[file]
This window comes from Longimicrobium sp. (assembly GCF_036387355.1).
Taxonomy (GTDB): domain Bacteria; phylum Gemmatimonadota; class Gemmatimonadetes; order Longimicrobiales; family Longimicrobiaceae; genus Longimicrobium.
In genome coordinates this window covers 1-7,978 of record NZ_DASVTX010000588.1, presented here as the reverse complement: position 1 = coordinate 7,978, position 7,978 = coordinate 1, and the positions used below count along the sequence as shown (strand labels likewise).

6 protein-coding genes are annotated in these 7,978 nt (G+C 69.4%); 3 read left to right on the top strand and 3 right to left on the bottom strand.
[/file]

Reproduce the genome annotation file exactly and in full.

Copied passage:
This window comes from Longimicrobium sp. (assembly GCF_036387355.1).
Taxonomy (GTDB): domain Bacteria; phylum Gemmatimonadota; class Gemmatimonadetes; order Longimicrobiales; family Longimicrobiaceae; genus Longimicrobium.
In genome coordinates this window covers 1-7,978 of record NZ_DASVTX010000588.1, presented here as the reverse complement: position 1 = coordinate 7,978, position 7,978 = coordinate 1, and the positions used below count along the sequence as shown (strand labels likewise).

6 protein-coding genes are annotated in these 7,978 nt (G+C 69.4%); 3 read left to right on the top strand and 3 right to left on the bottom strand.